The EU will create a single database for person recognition systems

The EU will create a single database for person recognition systems

The European Commission plans to create a giant database for recognition of persons who will share with law enforcement agencies of the EU countries.

The authors of the document note the “great potential” of the initiative. Many EU countries are already storing millions of citizens: in Hungary, 30 million photos, in Italy – 17 million, in France – 6 million, in Germany – 5.5 million. These pictures vary from suspects of committing crimes to asylum suppliers.

Human rights activists expressed concern about the plans of the European Commission.

“This is the most extensive biometric surveillance infrastructure, which, I think, we have ever seen in the world,” said Euna Yakubovsk, political adviser to the non-governmental civil rights organization of European Digital Rights.

The EU representative said that countries can only exchange images Binance Pool launched of persons of suspects or convicted criminals within the framework of Prüm II.

“Comparisons of images of persons with the population as a whole will not be carried out,” he added.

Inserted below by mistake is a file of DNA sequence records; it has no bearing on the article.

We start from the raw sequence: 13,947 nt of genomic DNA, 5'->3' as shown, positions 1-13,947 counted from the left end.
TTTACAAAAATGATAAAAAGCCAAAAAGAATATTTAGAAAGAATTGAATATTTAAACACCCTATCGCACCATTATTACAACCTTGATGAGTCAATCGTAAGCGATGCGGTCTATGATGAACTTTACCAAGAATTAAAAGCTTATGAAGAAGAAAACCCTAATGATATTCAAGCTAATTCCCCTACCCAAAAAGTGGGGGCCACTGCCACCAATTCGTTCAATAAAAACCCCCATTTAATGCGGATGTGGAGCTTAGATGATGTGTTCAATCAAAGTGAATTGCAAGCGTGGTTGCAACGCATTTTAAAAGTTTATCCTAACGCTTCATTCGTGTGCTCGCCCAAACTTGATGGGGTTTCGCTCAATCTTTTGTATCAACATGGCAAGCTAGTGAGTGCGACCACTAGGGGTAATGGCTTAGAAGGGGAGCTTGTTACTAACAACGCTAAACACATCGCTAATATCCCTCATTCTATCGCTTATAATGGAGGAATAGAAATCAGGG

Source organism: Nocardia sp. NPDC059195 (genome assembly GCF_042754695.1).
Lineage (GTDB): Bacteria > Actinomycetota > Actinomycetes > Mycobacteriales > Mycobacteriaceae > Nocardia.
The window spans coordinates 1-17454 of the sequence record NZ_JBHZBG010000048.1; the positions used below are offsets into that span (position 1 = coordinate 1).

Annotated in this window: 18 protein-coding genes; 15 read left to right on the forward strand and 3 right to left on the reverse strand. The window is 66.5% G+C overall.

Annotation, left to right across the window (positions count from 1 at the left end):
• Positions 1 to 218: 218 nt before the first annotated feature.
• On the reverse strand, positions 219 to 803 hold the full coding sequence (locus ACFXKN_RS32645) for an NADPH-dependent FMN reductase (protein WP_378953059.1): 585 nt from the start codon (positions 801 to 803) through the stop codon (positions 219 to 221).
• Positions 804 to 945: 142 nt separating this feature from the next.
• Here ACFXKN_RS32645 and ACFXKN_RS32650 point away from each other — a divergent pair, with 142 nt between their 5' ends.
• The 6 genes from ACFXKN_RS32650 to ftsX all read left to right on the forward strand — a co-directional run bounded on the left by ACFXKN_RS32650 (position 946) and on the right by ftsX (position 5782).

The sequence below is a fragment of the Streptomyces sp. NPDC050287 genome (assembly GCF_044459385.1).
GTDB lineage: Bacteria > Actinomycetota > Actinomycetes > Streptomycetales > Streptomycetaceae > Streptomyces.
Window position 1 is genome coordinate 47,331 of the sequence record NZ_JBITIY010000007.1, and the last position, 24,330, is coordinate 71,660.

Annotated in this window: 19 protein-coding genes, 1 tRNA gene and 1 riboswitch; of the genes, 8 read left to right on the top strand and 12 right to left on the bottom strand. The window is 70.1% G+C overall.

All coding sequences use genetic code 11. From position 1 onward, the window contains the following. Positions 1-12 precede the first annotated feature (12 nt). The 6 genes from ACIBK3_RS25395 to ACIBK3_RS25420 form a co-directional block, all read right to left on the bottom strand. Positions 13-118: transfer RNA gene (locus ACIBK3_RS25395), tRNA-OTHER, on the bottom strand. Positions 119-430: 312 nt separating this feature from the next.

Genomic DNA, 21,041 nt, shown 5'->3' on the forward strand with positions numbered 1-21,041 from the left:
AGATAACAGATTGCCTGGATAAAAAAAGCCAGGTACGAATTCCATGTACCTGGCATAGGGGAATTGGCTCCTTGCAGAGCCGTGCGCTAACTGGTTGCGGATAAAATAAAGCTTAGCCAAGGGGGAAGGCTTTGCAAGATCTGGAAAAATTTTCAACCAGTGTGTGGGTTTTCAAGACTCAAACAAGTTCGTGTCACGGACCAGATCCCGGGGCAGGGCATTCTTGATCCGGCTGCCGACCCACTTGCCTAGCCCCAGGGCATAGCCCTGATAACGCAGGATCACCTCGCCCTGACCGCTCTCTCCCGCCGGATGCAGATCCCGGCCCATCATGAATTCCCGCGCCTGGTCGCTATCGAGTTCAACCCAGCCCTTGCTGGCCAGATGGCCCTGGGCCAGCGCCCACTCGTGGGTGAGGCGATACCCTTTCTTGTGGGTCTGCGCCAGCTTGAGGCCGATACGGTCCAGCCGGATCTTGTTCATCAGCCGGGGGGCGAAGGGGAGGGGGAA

Over the past 15 years, in accordance with the PRüm II policy, the European police are exchanged information such as fingerprints and DNA, during criminal investigations.

Recall that in April 2021 the European Commission introduced a bill regulating the use of AI in the EU.

The new rules prohibit law enforcement agencies to use the recognition of persons – with the exception of cases of “serious crimes”, which, according to the commission, may mean a case associated with terrorism.

In the same month, the European data protection agency required to ban technology without any exceptions because of its “deep and non-democratic invasion” into people’s private life.

In June, a group of 55 human rights organizations criticized the bill.

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